With the Smart Terminal launched, Helcim plans to begin distribution to thousands of merchants in the coming weeks. “The reaction has been awesome—this is the device they’ve been asking for,” Beique added.

William Anifowose, co-owner of Calgary-based Jade and Dagger Tattoo, said the Smart Terminal is “intuitive to use and provides added flexibility for me to accept payments at my shop, or when attending conferences and events.”

Helcim is gearing up for more product launches this year, including a feature that will allow merchants to add a pass-on fee to online transactions at the time of checkout if the customer chooses to pay via credit card instead of a bank account withdrawal or electronic transfer. The startup also has plans to launch new payments and software offerings for merchants, including a recurring payments management suite, later in the summer.

Beique said Helcim’s ability to work on all these new offerings at the same time was a product of raising venture capital. Helcim raised $16 million CAD in its first venture financing round last year, led by Information Venture Partners and the Aquiline Technology Growth Fund.

RELATED: Boostrapped since 2008, Helcim raises $16-million for Stripe-like payment solution

Since closing the Series A funding round, Beique claims Helcim has “tripled the business in terms of customers and revenue,” though he declined to disclose the startup’s customer count. The team has also grown to 150, and Beique said he hopes to make that 250 next year.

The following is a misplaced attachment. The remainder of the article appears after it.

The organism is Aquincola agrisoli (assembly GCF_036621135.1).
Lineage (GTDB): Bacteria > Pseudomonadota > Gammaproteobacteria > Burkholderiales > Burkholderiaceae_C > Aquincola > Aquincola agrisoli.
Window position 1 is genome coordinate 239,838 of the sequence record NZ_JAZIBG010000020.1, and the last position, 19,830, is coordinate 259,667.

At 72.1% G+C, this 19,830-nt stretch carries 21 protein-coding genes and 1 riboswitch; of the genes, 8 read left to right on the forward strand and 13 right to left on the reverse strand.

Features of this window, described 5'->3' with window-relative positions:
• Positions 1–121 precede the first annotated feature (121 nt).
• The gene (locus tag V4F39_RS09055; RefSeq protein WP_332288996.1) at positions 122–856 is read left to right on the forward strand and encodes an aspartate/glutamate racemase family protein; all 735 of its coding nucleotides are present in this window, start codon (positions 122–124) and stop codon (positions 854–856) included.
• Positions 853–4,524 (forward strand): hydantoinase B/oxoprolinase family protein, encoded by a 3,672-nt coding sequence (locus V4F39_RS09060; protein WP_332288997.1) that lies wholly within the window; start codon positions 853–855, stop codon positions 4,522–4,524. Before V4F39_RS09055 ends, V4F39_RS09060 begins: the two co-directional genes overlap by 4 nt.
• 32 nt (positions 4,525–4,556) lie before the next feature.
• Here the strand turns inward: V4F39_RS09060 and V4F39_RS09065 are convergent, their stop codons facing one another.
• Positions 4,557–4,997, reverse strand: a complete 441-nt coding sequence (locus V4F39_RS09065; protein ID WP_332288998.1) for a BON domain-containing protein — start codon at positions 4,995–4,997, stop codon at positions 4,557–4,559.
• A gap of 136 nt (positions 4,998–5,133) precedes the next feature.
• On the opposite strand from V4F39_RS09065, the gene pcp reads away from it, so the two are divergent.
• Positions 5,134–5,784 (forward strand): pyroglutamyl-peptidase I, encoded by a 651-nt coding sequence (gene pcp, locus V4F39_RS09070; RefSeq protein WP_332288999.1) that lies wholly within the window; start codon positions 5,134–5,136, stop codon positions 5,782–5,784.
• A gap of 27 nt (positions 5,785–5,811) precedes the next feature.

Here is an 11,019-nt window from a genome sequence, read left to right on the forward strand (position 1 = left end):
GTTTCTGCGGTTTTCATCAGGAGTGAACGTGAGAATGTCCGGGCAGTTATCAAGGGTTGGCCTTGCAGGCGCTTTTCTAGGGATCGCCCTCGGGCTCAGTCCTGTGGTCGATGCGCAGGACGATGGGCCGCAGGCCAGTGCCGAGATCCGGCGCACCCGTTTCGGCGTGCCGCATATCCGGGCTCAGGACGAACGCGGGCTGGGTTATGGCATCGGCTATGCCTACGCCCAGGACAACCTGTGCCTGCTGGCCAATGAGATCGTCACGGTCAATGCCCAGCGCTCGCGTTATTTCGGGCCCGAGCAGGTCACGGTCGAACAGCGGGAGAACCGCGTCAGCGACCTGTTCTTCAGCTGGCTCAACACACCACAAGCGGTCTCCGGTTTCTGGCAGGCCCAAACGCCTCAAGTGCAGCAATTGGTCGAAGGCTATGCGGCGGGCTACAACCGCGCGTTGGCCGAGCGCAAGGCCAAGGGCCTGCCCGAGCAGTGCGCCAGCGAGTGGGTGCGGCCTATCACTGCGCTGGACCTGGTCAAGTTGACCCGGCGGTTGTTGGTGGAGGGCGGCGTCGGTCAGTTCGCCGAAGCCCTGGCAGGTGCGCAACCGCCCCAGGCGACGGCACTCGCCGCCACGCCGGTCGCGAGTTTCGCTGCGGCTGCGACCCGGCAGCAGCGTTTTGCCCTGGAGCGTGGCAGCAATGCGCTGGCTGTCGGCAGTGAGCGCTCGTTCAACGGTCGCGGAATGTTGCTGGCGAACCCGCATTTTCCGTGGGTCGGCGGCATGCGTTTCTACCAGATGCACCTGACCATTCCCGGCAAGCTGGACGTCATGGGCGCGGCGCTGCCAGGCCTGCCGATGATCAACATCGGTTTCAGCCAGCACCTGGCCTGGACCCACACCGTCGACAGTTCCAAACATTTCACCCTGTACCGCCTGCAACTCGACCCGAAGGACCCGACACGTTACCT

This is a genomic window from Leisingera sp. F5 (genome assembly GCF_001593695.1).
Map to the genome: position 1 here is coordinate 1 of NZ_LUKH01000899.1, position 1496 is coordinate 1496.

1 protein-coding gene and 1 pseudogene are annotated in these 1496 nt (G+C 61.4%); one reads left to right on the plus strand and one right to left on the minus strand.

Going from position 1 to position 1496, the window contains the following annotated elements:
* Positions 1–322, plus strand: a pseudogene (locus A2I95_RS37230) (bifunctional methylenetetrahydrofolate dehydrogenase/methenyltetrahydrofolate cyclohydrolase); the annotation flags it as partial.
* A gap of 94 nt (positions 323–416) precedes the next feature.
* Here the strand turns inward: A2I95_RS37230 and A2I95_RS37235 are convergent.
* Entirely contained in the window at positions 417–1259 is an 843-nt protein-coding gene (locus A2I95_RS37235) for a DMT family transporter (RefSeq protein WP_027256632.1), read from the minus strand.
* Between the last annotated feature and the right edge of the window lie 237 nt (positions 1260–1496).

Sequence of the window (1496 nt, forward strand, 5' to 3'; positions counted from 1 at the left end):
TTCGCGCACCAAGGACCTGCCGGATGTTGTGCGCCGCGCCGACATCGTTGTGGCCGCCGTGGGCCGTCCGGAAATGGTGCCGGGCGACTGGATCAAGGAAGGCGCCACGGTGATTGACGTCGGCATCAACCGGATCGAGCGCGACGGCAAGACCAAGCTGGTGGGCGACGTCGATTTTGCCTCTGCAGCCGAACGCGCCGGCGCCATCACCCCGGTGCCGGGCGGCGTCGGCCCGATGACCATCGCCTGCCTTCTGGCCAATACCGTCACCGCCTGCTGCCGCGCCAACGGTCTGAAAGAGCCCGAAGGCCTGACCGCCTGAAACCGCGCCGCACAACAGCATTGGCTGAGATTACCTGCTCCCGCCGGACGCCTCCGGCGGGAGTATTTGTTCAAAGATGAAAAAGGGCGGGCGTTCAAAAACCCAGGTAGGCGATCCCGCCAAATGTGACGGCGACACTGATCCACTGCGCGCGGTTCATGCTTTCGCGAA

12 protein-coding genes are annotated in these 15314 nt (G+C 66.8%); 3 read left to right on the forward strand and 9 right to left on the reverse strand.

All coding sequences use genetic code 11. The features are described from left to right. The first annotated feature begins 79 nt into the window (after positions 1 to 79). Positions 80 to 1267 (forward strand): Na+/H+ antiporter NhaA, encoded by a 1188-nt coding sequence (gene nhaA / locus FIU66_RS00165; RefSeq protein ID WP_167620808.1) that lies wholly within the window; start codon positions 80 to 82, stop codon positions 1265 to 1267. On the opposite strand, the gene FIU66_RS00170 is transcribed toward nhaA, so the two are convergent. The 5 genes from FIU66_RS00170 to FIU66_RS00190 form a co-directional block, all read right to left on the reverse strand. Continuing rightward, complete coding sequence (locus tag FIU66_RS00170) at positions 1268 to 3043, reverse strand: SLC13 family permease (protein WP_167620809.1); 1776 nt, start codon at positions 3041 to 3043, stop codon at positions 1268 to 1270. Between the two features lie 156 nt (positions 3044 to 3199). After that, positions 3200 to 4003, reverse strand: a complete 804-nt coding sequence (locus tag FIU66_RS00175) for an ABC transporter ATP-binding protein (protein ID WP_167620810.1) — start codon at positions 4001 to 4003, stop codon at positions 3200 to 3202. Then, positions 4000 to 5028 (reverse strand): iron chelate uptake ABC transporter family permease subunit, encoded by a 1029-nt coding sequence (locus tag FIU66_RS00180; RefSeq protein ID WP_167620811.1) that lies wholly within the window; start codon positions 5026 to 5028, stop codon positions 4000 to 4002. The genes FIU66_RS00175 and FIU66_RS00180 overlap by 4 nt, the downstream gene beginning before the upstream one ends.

“[The funding] allowed us to be able to work on more initiatives in parallel,” Beique said. “When you’re a bootstrapped company, you’re really happy to be hyper-focused on one thing, because you only have so many resources. We’re still hyper-focused on servicing our traditional SMBs, but [this funding] lets us start making more product initiatives at once.”

When Helcim raised the round in March 2022, Beique told BetaKit he wasn’t concerned about competitors like Stripe or Square. When asked if his view on competition has changed in the last year, Beique acknowledged that competition within the payments industry is inevitable. Still, he believes Helcim is still very focused on going up against legacy processors, and the challenges with the Smart Terminal launch have made the company more careful when it comes to its vendor and partner relationships.

“Payments is payments, and ultimately you’re going to be stepping on toes,” Beique added. “Everyone steps on each other’s toes a little bit, and that was a reminder of it—from heavy toes.”

Isabelle Kirkwood

Isabelle Kirkwood

Isabelle is a Vancouver-based writer with 5+ years of experience in communications and journalism and a lifelong passion for telling stories. For over two years, she has reported on all sides of the Canadian startup ecosystem, from landmark venture deals to public policy, telling the stories of the founders putting Canadian tech on the map.